The Two Popes – Film Review

The Catholic Church is an institution rich in tradition and one of its oldest is the role of The Pope, a deep history dating back thousands of years. Throughout time, only two Popes have ever stood down, after all it’s a role that is usually held until death. But Pope Benedict XVI bucked the trend and resigned in 2013, where Pope Francis was appointed the role on 13th of March 2013.

The Two Popes covers several periods of Pope Benedict and Pope Francis’ history. First we see the process used to elect a new Pope, a vote held in the Sistine chapel by the Cardinals of the Church. A hopeful must win at least two thirds of the ballot to become the next Pope, at which time white smoke is set from a chimney to notify the appointment of the new Pope. We then jump to the future and see the two sharing a week together as Pope Benedict gets a gauge on Pope Francis (then known as Cardinal Bergoglio) and decides if he would be a suitable candidate for the role once he resigns. Interweaved between all of the flashbacks, The Two Popes gives audiences a look into Pope Francis‘ turbulent past and how he found his way into the church.

Johnathon Pryce and Anthony Hopkins are outstanding in this film and I can definitely see why they both scored the Oscar nominations. They bring great humility to their characters, bring them down off their pedestals and give these two men great personalities. I loved the humour between the two and the on-screen chemistry, but also the tension in the beginning that is slowly broken down through the film as the pair become great friends.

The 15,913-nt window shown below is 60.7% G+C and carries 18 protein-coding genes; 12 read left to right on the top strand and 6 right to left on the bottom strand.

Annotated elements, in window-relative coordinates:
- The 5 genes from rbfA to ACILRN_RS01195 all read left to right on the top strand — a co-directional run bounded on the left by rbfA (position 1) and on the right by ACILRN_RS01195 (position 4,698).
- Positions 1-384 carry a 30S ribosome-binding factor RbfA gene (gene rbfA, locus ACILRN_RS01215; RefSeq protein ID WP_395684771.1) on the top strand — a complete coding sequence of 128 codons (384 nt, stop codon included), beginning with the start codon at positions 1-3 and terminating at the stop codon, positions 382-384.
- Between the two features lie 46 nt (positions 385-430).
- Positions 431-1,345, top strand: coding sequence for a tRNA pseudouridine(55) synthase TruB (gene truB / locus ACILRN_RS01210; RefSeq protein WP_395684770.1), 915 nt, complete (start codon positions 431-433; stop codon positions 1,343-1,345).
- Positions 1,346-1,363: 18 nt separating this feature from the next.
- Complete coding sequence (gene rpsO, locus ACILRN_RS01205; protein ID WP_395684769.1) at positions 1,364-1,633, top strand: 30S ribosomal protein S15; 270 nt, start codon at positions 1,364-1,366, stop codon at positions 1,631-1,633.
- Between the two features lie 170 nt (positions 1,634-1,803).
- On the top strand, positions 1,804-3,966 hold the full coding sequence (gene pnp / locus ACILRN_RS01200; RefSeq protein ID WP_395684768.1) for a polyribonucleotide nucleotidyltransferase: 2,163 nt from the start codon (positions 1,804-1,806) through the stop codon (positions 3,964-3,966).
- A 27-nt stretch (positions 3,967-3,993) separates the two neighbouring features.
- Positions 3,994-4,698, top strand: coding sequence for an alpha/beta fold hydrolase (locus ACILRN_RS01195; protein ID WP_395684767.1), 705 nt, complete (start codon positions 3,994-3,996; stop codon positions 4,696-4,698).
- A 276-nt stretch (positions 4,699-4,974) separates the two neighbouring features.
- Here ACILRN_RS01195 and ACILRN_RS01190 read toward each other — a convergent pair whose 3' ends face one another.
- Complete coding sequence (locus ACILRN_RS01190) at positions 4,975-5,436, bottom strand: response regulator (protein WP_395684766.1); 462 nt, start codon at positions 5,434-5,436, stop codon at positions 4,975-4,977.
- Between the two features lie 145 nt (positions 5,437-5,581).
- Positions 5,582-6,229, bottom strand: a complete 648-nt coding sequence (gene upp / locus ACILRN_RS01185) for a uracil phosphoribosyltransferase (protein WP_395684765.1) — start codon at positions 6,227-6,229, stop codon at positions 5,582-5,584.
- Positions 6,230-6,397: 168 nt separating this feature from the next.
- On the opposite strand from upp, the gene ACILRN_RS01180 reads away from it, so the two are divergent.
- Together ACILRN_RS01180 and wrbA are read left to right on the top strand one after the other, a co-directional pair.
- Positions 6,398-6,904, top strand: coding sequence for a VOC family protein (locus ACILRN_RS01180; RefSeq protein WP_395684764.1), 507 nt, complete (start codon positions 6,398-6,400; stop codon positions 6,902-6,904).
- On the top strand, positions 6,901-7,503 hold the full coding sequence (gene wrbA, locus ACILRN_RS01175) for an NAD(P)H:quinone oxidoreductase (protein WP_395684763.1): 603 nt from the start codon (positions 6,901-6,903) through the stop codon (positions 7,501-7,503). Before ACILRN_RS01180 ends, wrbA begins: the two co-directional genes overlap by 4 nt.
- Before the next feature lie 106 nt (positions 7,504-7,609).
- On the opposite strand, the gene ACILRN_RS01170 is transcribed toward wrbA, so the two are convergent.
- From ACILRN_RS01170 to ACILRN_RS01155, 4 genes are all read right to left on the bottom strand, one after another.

I thoroughly enjoyed how The Two Popes was edited, the storytelling style (with the use of flashbacks), and the pacing of this film. At the beginning of the film we see a lot of ‘media’ style footing, news coverage of the passing of Pope John Paul II, the ensuing vote and election of his successor. I particularly loved how the film presented the voting procedure in a fun and interesting frame. Following this, the film then slows down the pace and takes it time become much more deep and personal narrative, consistent but not too slow to be boring. If anything, I was captivated and interested the whole time.

As you would imagine the filming locations for this film is amazing, set in the Sistine Chapel (or appearing to be with a reproduction of the Sistine Chapel interior created at the Cinecittà studios in Rome), various stand-ins in Rome for scenes at the Vatican, an area outside the Palace of Castel Gandolfo in Italy (the Pope’s summer residence), and the poor areas in the streets of Buenos Aires. These locations provide some truly breathtaking and eye-opening scenes in places well known around the world.

Honestly, The Two Popes is an outstanding film. For me, an Agnostic person with no real interest in the Catholic Church or The Pope, I found the film to be quite fascinating and educational. I learnt a lot about the processes within The Church, about these two men and the events in 2013, which I can vaguely remember hearing about as a 13 year old. It is beautifully shot, well edited and the performances from the two leads make this film a stand out. You don’t have to be religious to appreciate it, so don’t let the content put you off of seeing this great film!

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